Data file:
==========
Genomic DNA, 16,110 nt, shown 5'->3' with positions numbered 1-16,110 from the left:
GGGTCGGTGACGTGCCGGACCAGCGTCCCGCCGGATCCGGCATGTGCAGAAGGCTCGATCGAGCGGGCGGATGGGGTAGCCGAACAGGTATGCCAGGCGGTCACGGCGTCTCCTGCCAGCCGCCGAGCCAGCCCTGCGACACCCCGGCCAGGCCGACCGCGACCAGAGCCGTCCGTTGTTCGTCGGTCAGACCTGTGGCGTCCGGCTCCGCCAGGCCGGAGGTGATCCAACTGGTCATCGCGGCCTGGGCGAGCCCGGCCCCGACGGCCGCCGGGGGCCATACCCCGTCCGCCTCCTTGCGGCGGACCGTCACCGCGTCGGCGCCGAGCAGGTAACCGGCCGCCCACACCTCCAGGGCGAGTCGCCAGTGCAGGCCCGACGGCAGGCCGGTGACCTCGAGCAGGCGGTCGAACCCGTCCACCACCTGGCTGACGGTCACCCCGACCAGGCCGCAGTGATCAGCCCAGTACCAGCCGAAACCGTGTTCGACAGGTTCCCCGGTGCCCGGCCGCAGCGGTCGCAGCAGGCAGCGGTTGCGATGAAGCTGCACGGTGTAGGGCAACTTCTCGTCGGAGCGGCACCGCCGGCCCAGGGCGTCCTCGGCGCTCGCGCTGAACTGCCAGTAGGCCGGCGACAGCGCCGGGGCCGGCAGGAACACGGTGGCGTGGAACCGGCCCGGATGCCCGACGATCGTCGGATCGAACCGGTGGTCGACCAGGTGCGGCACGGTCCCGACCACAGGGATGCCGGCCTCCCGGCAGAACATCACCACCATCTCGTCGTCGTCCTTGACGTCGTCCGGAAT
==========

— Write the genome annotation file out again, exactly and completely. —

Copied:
Genomic DNA, 16,110 nt, shown 5'->3' with positions numbered 1-16,110 from the left:
GGGTCGGTGACGTGCCGGACCAGCGTCCCGCCGGATCCGGCATGTGCAGAAGGCTCGATCGAGCGGGCGGATGGGGTAGCCGAACAGGTATGCCAGGCGGTCACGGCGTCTCCTGCCAGCCGCCGAGCCAGCCCTGCGACACCCCGGCCAGGCCGACCGCGACCAGAGCCGTCCGTTGTTCGTCGGTCAGACCTGTGGCGTCCGGCTCCGCCAGGCCGGAGGTGATCCAACTGGTCATCGCGGCCTGGGCGAGCCCGGCCCCGACGGCCGCCGGGGGCCATACCCCGTCCGCCTCCTTGCGGCGGACCGTCACCGCGTCGGCGCCGAGCAGGTAACCGGCCGCCCACACCTCCAGGGCGAGTCGCCAGTGCAGGCCCGACGGCAGGCCGGTGACCTCGAGCAGGCGGTCGAACCCGTCCACCACCTGGCTGACGGTCACCCCGACCAGGCCGCAGTGATCAGCCCAGTACCAGCCGAAACCGTGTTCGACAGGTTCCCCGGTGCCCGGCCGCAGCGGTCGCAGCAGGCAGCGGTTGCGATGAAGCTGCACGGTGTAGGGCAACTTCTCGTCGGAGCGGCACCGCCGGCCCAGGGCGTCCTCGGCGCTCGCGCTGAACTGCCAGTAGGCCGGCGACAGCGCCGGGGCCGGCAGGAACACGGTGGCGTGGAACCGGCCCGGATGCCCGACGATCGTCGGATCGAACCGGTGGTCGACCAGGTGCGGCACGGTCCCGACCACAGGGATGCCGGCCTCCCGGCAGAACATCACCACCATCTCGTCGTCGTCCTTGACGTCGTCCGGAAT